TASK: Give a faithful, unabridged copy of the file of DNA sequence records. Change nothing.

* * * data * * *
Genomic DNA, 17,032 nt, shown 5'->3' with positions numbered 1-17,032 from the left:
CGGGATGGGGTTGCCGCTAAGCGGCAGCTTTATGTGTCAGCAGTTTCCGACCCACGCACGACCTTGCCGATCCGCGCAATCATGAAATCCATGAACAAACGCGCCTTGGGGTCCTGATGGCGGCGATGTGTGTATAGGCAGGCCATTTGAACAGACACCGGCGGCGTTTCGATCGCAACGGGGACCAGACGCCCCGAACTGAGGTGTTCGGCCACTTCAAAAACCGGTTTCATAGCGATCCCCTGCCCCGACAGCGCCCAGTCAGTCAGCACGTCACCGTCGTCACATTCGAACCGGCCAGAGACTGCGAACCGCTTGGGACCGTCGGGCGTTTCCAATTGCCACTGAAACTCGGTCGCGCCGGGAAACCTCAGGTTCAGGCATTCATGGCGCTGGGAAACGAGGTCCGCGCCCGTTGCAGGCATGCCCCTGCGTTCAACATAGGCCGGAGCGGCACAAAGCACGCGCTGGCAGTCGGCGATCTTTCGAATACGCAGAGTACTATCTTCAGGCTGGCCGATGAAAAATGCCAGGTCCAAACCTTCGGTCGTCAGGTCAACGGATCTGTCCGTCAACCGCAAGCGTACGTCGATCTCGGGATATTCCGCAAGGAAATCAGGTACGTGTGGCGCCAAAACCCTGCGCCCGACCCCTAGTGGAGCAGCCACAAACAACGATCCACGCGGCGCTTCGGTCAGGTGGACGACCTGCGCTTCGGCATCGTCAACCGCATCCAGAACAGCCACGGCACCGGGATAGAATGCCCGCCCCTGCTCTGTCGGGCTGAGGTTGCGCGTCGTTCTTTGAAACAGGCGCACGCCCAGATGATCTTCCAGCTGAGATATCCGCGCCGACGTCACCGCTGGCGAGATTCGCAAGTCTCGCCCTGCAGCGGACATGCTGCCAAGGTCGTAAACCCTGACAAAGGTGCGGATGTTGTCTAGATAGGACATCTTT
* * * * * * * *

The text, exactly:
Genomic DNA, 17,032 nt, shown 5'->3' with positions numbered 1-17,032 from the left:
CGGGATGGGGTTGCCGCTAAGCGGCAGCTTTATGTGTCAGCAGTTTCCGACCCACGCACGACCTTGCCGATCCGCGCAATCATGAAATCCATGAACAAACGCGCCTTGGGGTCCTGATGGCGGCGATGTGTGTATAGGCAGGCCATTTGAACAGACACCGGCGGCGTTTCGATCGCAACGGGGACCAGACGCCCCGAACTGAGGTGTTCGGCCACTTCAAAAACCGGTTTCATAGCGATCCCCTGCCCCGACAGCGCCCAGTCAGTCAGCACGTCACCGTCGTCACATTCGAACCGGCCAGAGACTGCGAACCGCTTGGGACCGTCGGGCGTTTCCAATTGCCACTGAAACTCGGTCGCGCCGGGAAACCTCAGGTTCAGGCATTCATGGCGCTGGGAAACGAGGTCCGCGCCCGTTGCAGGCATGCCCCTGCGTTCAACATAGGCCGGAGCGGCACAAAGCACGCGCTGGCAGTCGGCGATCTTTCGAATACGCAGAGTACTATCTTCAGGCTGGCCGATGAAAAATGCCAGGTCCAAACCTTCGGTCGTCAGGTCAACGGATCTGTCCGTCAACCGCAAGCGTACGTCGATCTCGGGATATTCCGCAAGGAAATCAGGTACGTGTGGCGCCAAAACCCTGCGCCCGACCCCTAGTGGAGCAGCCACAAACAACGATCCACGCGGCGCTTCGGTCAGGTGGACGACCTGCGCTTCGGCATCGTCAACCGCATCCAGAACAGCCACGGCACCGGGATAGAATGCCCGCCCCTGCTCTGTCGGGCTGAGGTTGCGCGTCGTTCTTTGAAACAGGCGCACGCCCAGATGATCTTCCAGCTGAGATATCCGCGCCGACGTCACCGCTGGCGAGATTCGCAAGTCTCGCCCTGCAGCGGACATGCTGCCAAGGTCGTAAACCCTGACAAAGGTGCGGATGTTGTCTAGATAGGACATCTTT